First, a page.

With respect to the wireless LAN adaptor configurations shown in FIGS. 1 and 2, the following apparent shortcomings are noted. First, in both configurations, the antenna 102 is in a fixed position external to the computer and case into which the adaptor is inserted. This limits antenna positioning options, as the whole host computer, not the antenna must be reoriented. This is particularly disadvantageous when the host computer adopts a desktop form factor, including a mini-tower or full tower chassis, which, because of its bulk, lends itself to placement on a floor underneath a desk, table or other work surface and often in a corner. This, in turn, positions the typically rear-facing antenna in a far from ideal RF reception environment. Moreover, since the antenna 102 extends from the protective computer case, it is subject to impact damage and stress, and actually alters the form factor of the computer hosting the adaptor, making it harder to carry or fit within tight spaces. Finally, such packaging unnecessarily adds costs, particularly with respect to the configuration shown in FIG. 2, since two distinct types of interfaces must be supported, along with artificially imposed constraints on the wireless adaptor 102 form factor.

Responsive to these shortcomings, a third wireless LAN adaptor alternative has been introduced and is generally depicted in FIG. 3. In this configuration, the entire wireless LAN adaptor 302 is packaged as a self-contained unit external to the computer (not shown) it is servicing. A universal serial bus connection via plug 306 is used to enable high speed communication between the adaptor 302 and the computer. This configuration permits easy repositioning or reorientation of a movable antenna 304, as well as the adaptor 302 itself, and does not detract from the host computer's form factor or portability, the latter assuming the adaptor 302 is unplugged prior to transport. Further, this adaptor 302 can easily interface with and support any computer supporting USB, including USB 1.1, USB 2.0, and USB On-The-Go.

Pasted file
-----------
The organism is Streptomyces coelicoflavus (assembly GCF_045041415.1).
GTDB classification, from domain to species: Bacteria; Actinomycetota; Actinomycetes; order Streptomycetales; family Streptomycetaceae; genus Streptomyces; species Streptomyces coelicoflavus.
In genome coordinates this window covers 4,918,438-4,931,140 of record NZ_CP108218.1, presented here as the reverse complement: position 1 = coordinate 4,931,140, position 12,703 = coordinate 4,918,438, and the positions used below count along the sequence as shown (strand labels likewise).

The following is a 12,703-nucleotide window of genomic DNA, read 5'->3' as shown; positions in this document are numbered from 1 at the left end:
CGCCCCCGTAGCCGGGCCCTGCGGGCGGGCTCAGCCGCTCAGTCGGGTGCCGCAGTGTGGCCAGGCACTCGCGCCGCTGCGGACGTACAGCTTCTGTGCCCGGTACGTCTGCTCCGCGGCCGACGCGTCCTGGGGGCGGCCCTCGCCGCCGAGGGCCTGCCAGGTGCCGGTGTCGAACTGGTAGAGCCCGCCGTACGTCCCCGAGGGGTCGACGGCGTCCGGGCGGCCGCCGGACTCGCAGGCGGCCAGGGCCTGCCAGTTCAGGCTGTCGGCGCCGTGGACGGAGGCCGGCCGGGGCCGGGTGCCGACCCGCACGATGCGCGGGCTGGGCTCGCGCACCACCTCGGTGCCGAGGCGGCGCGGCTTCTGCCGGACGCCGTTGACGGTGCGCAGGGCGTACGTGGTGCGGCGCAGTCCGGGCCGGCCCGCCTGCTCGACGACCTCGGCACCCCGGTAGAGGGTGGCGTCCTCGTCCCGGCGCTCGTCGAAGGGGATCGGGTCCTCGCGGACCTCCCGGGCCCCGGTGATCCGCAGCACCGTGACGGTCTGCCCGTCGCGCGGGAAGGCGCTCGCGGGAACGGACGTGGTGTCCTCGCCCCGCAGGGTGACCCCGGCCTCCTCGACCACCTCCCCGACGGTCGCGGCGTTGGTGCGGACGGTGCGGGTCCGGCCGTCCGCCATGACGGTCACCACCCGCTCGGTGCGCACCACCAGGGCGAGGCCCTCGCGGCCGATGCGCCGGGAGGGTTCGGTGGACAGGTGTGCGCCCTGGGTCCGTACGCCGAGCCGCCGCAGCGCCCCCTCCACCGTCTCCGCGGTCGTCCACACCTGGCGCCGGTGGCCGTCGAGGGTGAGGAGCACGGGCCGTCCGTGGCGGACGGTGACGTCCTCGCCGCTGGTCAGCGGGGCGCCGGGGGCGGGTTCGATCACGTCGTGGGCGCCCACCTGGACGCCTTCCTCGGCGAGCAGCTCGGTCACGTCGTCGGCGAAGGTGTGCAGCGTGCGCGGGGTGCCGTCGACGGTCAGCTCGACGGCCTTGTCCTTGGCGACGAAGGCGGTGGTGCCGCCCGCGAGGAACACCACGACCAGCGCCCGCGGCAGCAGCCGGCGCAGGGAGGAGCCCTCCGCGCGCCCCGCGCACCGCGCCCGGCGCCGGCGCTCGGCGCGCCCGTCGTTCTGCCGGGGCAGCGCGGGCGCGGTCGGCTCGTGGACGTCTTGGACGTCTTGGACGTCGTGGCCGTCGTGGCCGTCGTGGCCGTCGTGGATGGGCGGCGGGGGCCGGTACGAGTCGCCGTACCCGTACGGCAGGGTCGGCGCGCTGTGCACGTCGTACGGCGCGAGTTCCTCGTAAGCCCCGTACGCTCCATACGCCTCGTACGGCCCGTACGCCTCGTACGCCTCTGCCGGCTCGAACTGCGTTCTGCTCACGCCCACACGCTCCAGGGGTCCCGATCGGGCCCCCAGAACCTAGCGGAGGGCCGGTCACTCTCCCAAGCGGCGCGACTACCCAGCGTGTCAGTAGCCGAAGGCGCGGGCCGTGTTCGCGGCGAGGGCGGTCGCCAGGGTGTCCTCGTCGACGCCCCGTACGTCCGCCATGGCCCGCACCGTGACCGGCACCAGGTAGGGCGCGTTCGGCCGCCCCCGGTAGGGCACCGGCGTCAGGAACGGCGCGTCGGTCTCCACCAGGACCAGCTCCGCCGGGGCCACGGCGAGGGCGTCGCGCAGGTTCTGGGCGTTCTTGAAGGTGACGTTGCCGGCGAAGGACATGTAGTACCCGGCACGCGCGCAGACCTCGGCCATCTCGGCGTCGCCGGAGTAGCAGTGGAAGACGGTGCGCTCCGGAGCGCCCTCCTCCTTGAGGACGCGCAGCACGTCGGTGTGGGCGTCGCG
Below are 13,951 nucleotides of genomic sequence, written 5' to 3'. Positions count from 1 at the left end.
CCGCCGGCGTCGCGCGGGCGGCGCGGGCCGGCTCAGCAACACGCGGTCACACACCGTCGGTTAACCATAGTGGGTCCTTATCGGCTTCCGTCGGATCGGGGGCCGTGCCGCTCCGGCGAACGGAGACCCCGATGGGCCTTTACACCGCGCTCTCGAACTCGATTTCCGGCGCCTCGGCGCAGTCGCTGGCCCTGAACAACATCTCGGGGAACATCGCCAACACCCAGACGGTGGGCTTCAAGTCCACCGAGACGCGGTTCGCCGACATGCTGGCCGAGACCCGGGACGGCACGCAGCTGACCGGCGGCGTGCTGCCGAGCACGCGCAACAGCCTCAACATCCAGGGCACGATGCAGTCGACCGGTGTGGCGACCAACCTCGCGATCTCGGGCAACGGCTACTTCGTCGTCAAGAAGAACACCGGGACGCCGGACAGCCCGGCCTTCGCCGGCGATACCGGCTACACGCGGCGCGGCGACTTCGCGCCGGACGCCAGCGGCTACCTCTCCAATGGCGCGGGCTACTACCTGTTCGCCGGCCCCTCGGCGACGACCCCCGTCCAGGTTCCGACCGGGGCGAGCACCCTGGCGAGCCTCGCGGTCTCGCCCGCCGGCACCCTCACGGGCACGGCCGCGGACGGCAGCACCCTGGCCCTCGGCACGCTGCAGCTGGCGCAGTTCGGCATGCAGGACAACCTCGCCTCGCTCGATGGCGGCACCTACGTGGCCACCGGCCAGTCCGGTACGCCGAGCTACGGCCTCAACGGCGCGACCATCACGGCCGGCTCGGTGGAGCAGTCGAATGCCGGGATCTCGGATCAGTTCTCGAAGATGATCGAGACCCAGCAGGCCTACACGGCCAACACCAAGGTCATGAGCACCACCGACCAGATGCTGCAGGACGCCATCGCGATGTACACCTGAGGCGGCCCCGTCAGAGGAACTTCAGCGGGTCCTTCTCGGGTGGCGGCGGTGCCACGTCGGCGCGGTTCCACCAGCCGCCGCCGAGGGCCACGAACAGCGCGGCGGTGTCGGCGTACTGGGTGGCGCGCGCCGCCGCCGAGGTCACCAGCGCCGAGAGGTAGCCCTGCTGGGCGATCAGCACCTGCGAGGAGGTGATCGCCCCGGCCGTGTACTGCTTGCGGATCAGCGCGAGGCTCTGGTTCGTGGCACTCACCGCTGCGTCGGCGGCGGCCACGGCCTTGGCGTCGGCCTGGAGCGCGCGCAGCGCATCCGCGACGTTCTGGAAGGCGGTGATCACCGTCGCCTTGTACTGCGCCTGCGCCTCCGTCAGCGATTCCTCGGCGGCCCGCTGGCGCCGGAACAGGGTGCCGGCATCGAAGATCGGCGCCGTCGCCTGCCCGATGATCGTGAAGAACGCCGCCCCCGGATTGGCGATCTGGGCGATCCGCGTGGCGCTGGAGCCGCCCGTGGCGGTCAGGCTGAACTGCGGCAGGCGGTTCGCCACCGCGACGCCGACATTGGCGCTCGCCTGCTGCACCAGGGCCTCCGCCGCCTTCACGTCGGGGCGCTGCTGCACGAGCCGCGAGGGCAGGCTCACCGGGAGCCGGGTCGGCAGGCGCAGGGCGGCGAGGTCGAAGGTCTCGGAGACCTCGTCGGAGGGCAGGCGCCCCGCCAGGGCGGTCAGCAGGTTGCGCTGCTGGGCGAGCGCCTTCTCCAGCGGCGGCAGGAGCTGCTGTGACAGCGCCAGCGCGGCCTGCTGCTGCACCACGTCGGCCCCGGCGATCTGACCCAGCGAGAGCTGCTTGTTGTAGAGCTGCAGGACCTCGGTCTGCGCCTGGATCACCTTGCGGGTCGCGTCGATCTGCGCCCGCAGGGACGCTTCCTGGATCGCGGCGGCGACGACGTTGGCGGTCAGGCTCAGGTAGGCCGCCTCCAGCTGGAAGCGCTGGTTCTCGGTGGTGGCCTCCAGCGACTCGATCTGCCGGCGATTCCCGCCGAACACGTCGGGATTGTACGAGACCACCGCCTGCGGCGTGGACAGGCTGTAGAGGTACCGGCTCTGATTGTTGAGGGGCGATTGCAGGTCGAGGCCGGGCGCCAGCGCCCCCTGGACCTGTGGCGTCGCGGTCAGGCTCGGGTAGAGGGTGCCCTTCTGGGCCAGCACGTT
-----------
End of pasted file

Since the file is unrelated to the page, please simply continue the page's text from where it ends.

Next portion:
However, the standalone configuration shown in FIG. 3 requires a robust and protective housing 305, which adds cost, and takes up additional space, and actually becomes a separate article to manage for the clutter conscious. Further, due to the strict power draw requirements present in these USB standards, this configuration may need to draw power from an external power supply to maintain acceptable operating range, thereby further adding to clutter and installation inconvenience over other known adaptor configurations.

FIG. 11 illustrates a fourth known wireless LAN adaptor configuration 1100. This configuration is generally similar to the configuration 200 shown in FIG. 2 and is also particularly suited for use in desktop computer systems. As such, PCI glue logic 204 is used to bridge communications between the host computer and the wireless LAN adaptor components, but in this case, the PC Card interface 103 is eliminated and the baseband processor 1112 and RF transceiver unit ICs 1110 comprising the wireless LAN adapter unit electronics are disposed directed on the daughtercard 1120. Like the configuration shown in FIG. 2, the baseband processor and transceiver electronics remain protected by the computer housing when the daughtercard 1120 is secured therein.